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France

French police shoot man dead after stabbing in Marseille train station

media French police in Paris, France on January 7, 2016. REUTERS/Charles Platiau

French military police shot a man dead at Marseille's St Charles train station on Sunday after he killed two passersby with a knife, according to local media.

"Two victims have been stabbed to death," regional police chief Olivier de Mazières told AFP. The Interior Ministry has announced that both victims were women.

The knife-wielding suspect was then shot dead by military police patrolling the Mediterranean port city's main train station, according to local prosecutor Xavier Tarabeux.

French counterterrorism prosecutors have opened a probe into the attack, as reported by AFP.

Authorities have evacuated the station due to an ongoing police investigation.

The attack took place around 1.45pm local time, or 11.45am GMT.

Police have urged people to avoid St Charles station and the surrounding area in a tweet posted soon after the attack.

"Anger and sadness for the victims," Prime Minister Edouard Philippe said in a tweet. He also expressed support for the military personnel and police "who protect us".

"We won't let down our guard."

Interior Minister Gérard Collomb announced in a tweet that he will be heading to Marseille.

Attack comes days before counterterrorism bill vote

The attack came two days before French MPs are set to vote on a counterterrorism bill that would turn certain aspects of the temporary powers granted under the state of emergency into law.

Under the bill, as under the state of emergency, authorities would be able to search properties and place people on house arrest without a warrant from a judge.

France has been under a state of emergency since the 2015 terror attacks in Paris that left 130 dead. It was renewed for a sixth time in July, and is set to expire at the end of October.

This marks the longest uninterrupted state of emergency in France since the Algerian War of Independence.

The government has argued that the new counterterrorism bill is necessary to keep certain security measures in place, as the state of emergency cannot be extended indefinitely.

Interior Minister Gérard Collomb defended the law before the lower house of parliament on Monday. He said it would guarantee "individual and collective liberties while ensuring all measures are taken to ensure France's security."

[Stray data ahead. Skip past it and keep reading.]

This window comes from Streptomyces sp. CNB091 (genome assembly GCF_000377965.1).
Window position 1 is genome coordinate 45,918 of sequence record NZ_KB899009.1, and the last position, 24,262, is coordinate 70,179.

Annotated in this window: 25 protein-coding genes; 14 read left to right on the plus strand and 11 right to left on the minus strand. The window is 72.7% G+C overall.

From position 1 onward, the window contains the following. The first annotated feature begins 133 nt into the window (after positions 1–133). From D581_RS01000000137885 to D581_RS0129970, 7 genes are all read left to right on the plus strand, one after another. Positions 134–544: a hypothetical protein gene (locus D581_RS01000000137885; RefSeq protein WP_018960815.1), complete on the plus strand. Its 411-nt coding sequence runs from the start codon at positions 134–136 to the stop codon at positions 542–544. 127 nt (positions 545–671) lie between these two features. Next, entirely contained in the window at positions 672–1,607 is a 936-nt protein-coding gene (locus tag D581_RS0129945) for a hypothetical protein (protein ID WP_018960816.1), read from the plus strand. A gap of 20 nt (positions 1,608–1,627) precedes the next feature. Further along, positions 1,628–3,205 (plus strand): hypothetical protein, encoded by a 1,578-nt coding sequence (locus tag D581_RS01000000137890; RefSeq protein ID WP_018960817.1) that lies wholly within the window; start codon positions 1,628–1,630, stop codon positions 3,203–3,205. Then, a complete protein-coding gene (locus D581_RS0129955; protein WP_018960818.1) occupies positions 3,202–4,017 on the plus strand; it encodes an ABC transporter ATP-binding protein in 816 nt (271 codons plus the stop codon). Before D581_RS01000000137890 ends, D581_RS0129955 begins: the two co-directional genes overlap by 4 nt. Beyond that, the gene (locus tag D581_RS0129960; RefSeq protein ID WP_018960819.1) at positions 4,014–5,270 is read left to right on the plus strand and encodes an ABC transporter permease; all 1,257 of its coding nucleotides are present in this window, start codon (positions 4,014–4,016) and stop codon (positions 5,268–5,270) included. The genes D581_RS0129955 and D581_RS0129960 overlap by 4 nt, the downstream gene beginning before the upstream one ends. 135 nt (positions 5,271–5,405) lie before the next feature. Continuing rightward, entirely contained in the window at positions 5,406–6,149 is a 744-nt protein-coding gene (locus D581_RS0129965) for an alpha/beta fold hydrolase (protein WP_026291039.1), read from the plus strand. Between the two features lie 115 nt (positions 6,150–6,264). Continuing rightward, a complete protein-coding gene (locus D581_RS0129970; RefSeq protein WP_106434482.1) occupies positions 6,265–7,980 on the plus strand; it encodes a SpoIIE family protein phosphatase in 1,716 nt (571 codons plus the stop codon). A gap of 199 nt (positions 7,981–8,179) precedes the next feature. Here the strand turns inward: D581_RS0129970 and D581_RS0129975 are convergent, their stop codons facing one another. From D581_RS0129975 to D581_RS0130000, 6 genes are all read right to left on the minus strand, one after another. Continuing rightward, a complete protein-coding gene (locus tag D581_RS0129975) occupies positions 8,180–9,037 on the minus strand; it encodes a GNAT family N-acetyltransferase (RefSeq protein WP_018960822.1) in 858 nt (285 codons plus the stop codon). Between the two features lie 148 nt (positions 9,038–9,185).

President Emmanuel Macron assured critics in September by announcing that the bill, if signed into law, "will be re-evaluated in 2020". According to Macron, this means certain articles could be scrapped or modified.

Bill opposed by human rights groups

Human Rights Watch criticised the bill in a report published Monday, saying it "normalises emergency practices".

"It takes elements of emergency practices – intrusive search powers, restrictions on individuals that have bordered on house arrest, closure of places of worship – that have been used abusively since November 2015, and makes them normal criminal and administrative practice."

The report adds that the law would "[weaken] the judiciary’s control over and ability to check against abuse."

Amnesty International has also opposed the bill.

"France should focus on restoring a state of normalcy instead of seeking to embed these repressive measures into ordinary law," John Dalhuisen, the group's Europe director, said Monday.

France roiled by attacks

Since 2015, more than 200 people have been killed in terror attacks in France.

An attack on the Paris offices of satirical magazine Charlie Hebdo in January 2015, which left 12 dead, was followed later that year by the coordinated attacks on Paris bars and the Bataclan concert hall that left 130 dead.

In the Mediterranean city of Nice in July 2016, a man rammed a truck through a crowd gathered for France's national day, killing 86.

There have also been smaller attacks carried out against police officers, soldiers or other members of the public.

France is part of the US-led international coalition fighting against the Islamic State armed group in Iraq and Syria.

 

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